Antrim death

The state's Major Crime Unit was at the scene of a death in Antrim Friday, which was the state's 30th homicide this year.

ANTRIM — The death of Jason W. Beam early Friday morning was New Hampshire’s 30th homicide death this year, a rate higher than any year since at least 2005.

Beam, 41, was found dead at his home on Gregg Lake Road as firefighters responded to a fire. The N.H. Attorney General’s Office said that an autopsy concluded he died by “multiple sharp and penetrating injuries” to the head, neck and chest.

A juvenile was arrested Friday in connection with the death. The authorities did not release the person’s name, age or other identifying information, citing state laws that make records of juvenile proceedings confidential.

An obituary published in the N.H. Union Leader said Beam was a caring friend and family member who worked for a phone company for nearly 20 years before retiring “to pursue his passion of opening an aquaculture farm.”

“Jason was ingenious with many interests, including aquaponics, music, cars, professional wrestling, martial arts, and day trading,” the obituary says, adding that he spent many hours practicing wrestling moves with his son Jimmy.

Beam is also survived by his wife, Julie L. Patten, and various extended family members.

The 30 people who have died by homicide in New Hampshire this year, a number confirmed by the N.H. Attorney General’s Office, makes 2019 the deadliest year for homicides since in the last decade and a half. According to state statistics published by N.H. Public Radio, no year during that time had more than 25 homicides. The state counted 21 homicides in 2018.

The 30 homicides include two deaths caused by police officers using deadly force, but not the seven motorcyclists killed in a June crash in Randolph. The driver accused of causing the crash, Volodymyr Zhukovskyy, was later charged with negligent homicide.

Prior to Friday, two other juveniles had been charged in connection with homicides this year.

In February, police found 42-year-old Melissa Hatch dead in Madison. Police arrested a juvenile perpetrator, later identified as her son, Keith Dobens, when he pleaded not guilty by reason of insanity in June. The Conway Daily Sun reported that Dobens, 17 at the time of the murder, was ordered to spend five years in a secure psychiatric facility.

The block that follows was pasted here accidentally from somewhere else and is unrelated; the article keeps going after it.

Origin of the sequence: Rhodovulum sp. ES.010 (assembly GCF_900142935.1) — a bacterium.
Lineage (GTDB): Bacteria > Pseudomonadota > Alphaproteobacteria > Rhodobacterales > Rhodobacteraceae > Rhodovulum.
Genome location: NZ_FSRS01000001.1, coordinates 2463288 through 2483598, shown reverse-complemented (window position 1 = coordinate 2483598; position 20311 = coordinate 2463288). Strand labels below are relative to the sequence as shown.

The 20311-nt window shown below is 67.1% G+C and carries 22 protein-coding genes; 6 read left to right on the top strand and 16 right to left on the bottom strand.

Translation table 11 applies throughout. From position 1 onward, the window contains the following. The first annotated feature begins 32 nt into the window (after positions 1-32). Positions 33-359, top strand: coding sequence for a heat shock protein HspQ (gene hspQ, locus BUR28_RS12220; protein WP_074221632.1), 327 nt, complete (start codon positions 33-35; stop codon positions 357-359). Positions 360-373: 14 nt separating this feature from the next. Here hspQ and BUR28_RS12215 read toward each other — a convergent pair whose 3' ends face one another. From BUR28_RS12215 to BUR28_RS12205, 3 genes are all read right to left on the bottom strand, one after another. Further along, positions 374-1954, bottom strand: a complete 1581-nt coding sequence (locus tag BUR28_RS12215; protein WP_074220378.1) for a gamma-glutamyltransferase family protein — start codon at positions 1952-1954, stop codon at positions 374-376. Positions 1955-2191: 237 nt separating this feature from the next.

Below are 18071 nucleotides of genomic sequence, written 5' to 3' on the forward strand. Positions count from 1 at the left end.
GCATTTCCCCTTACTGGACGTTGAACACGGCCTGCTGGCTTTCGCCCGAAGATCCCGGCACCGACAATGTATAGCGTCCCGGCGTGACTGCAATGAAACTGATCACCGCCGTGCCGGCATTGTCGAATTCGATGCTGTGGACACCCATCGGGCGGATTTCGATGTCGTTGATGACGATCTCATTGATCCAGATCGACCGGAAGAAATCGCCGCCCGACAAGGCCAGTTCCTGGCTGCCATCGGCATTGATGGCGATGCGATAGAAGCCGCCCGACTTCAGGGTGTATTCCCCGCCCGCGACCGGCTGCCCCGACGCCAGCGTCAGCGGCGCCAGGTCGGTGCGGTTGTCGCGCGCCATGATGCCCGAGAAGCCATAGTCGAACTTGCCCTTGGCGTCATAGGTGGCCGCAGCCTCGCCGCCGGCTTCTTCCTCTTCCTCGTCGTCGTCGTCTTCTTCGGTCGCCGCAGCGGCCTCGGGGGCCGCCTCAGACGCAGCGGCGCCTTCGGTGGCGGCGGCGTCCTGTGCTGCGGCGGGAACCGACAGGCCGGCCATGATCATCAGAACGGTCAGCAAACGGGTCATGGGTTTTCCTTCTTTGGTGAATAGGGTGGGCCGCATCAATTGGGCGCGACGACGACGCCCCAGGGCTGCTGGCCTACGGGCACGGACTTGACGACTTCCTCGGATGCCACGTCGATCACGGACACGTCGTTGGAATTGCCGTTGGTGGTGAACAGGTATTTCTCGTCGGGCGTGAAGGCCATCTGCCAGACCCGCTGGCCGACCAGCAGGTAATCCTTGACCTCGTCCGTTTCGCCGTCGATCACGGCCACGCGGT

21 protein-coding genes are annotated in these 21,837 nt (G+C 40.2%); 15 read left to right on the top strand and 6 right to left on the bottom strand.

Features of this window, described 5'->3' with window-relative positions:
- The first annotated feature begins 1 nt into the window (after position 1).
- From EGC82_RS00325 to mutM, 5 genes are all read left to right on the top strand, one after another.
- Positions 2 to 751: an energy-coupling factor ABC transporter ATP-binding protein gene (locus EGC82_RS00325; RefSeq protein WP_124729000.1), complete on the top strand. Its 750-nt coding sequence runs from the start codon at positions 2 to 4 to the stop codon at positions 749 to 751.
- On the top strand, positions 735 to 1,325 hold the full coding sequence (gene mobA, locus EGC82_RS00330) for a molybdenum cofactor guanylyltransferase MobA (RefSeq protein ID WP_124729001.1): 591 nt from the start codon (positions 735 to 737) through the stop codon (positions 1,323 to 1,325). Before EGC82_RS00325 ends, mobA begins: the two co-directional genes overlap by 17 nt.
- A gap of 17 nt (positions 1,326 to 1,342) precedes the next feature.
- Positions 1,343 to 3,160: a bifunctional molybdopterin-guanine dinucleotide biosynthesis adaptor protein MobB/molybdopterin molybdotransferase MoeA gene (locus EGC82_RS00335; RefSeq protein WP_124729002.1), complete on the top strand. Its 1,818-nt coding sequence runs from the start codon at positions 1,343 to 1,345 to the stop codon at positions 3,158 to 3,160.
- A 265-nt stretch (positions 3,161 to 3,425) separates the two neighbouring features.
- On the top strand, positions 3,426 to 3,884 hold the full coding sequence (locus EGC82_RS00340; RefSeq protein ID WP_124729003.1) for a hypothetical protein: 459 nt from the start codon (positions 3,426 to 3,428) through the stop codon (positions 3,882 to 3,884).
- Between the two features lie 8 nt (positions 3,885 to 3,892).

The Attorney General’s Office also announced the arrest of an 11-year-old after the deaths of Lizette and James Eckert in Alton in March.

People under 18 are tried in delinquency proceedings — the equivalent of criminal proceedings for adults, but closed to the public.

Under certain circumstances, a prosecutor can request that a juvenile be tried as an adult, depending on the severity of the offense, the minor’s level of maturity and other factors. When juveniles older than 15 are charged with murder or other extremely serious felonies, there’s a “presumption” they’ll be tried as adults, in open court.

“Essentially, what the Legislature is saying is that, if you’re 15 or older and you commit a murder, you’re likely going to be transferred to superior court and tried as an adult, unless you can overcome the built-in statutory presumption,” said Cheshire County Attorney D. Chris McLaughlin.

If a judge approves the transfer to superior court — where adult felony cases are tried — the juvenile defendant’s identity and other information about the case would become public.

The Monadnock Region has seen one other instance of homicide in 2019, the April 11 shooting deaths of Neal Bolster and Aaliyah Jacobs in Hinsdale. Police charged Derrick Shippee, 28, with the murders before finding him dead of a drug overdose in Vernon, Vt.

The Hinsdale Police Department, N.H. State Police and the N.H. Attorney General’s Office have released few details about that case, saying the investigation remains open.

Paul Cuno-Booth can be reached at 352-1234, extension 1409, or Follow him on Twitter at @PCunoBoothKS